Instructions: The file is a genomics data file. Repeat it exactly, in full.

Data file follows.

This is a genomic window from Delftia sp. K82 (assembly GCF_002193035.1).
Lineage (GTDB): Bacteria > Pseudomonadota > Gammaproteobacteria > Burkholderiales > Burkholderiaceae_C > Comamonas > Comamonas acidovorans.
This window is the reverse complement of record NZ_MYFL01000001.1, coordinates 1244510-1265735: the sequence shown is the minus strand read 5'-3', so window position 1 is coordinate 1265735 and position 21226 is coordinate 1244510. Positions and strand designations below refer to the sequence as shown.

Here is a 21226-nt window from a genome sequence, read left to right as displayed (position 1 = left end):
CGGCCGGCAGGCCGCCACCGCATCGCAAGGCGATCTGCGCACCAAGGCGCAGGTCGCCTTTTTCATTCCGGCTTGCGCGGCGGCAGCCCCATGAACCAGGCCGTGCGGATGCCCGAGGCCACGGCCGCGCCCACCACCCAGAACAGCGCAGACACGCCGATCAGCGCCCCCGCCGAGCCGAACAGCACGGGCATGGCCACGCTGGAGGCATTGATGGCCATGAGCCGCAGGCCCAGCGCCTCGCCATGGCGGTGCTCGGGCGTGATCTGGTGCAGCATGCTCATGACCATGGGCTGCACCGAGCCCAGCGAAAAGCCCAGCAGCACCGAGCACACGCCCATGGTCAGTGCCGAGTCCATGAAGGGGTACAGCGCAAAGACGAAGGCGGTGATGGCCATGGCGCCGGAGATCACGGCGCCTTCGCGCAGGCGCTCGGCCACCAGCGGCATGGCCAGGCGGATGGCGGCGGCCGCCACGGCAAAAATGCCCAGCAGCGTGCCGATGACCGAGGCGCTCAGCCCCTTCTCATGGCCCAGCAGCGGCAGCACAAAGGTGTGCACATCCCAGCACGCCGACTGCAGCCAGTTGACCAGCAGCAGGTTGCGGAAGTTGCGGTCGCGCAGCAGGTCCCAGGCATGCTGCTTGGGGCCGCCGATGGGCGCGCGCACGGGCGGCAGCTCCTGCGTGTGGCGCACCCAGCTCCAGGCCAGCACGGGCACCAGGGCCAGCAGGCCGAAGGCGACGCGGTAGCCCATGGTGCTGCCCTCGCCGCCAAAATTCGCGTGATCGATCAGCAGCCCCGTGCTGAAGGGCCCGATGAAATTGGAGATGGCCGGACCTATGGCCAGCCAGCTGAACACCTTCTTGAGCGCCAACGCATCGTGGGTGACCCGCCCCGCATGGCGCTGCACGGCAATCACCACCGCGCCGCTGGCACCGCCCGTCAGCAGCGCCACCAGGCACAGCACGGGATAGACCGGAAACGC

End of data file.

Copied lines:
This is a genomic window from Delftia sp. K82 (assembly GCF_002193035.1).
Lineage (GTDB): Bacteria > Pseudomonadota > Gammaproteobacteria > Burkholderiales > Burkholderiaceae_C > Comamonas > Comamonas acidovorans.
This window is the reverse complement of record NZ_MYFL01000001.1, coordinates 1244510-1265735: the sequence shown is the minus strand read 5'-3', so window position 1 is coordinate 1265735 and position 21226 is coordinate 1244510. Positions and strand designations below refer to the sequence as shown.

Here is a 21226-nt window from a genome sequence, read left to right as displayed (position 1 = left end):
CGGCCGGCAGGCCGCCACCGCATCGCAAGGCGATCTGCGCACCAAGGCGCAGGTCGCCTTTTTCATTCCGGCTTGCGCGGCGGCAGCCCCATGAACCAGGCCGTGCGGATGCCCGAGGCCACGGCCGCGCCCACCACCCAGAACAGCGCAGACACGCCGATCAGCGCCCCCGCCGAGCCGAACAGCACGGGCATGGCCACGCTGGAGGCATTGATGGCCATGAGCCGCAGGCCCAGCGCCTCGCCATGGCGGTGCTCGGGCGTGATCTGGTGCAGCATGCTCATGACCATGGGCTGCACCGAGCCCAGCGAAAAGCCCAGCAGCACCGAGCACACGCCCATGGTCAGTGCCGAGTCCATGAAGGGGTACAGCGCAAAGACGAAGGCGGTGATGGCCATGGCGCCGGAGATCACGGCGCCTTCGCGCAGGCGCTCGGCCACCAGCGGCATGGCCAGGCGGATGGCGGCGGCCGCCACGGCAAAAATGCCCAGCAGCGTGCCGATGACCGAGGCGCTCAGCCCCTTCTCATGGCCCAGCAGCGGCAGCACAAAGGTGTGCACATCCCAGCACGCCGACTGCAGCCAGTTGACCAGCAGCAGGTTGCGGAAGTTGCGGTCGCGCAGCAGGTCCCAGGCATGCTGCTTGGGGCCGCCGATGGGCGCGCGCACGGGCGGCAGCTCCTGCGTGTGGCGCACCCAGCTCCAGGCCAGCACGGGCACCAGGGCCAGCAGGCCGAAGGCGACGCGGTAGCCCATGGTGCTGCCCTCGCCGCCAAAATTCGCGTGATCGATCAGCAGCCCCGTGCTGAAGGGCCCGATGAAATTGGAGATGGCCGGACCTATGGCCAGCCAGCTGAACACCTTCTTGAGCGCCAACGCATCGTGGGTGACCCGCCCCGCATGGCGCTGCACGGCAATCACCACCGCGCCGCTGGCACCGCCCGTCAGCAGCGCCACCAGGCACAGCACGGGATAGACCGGAAACGC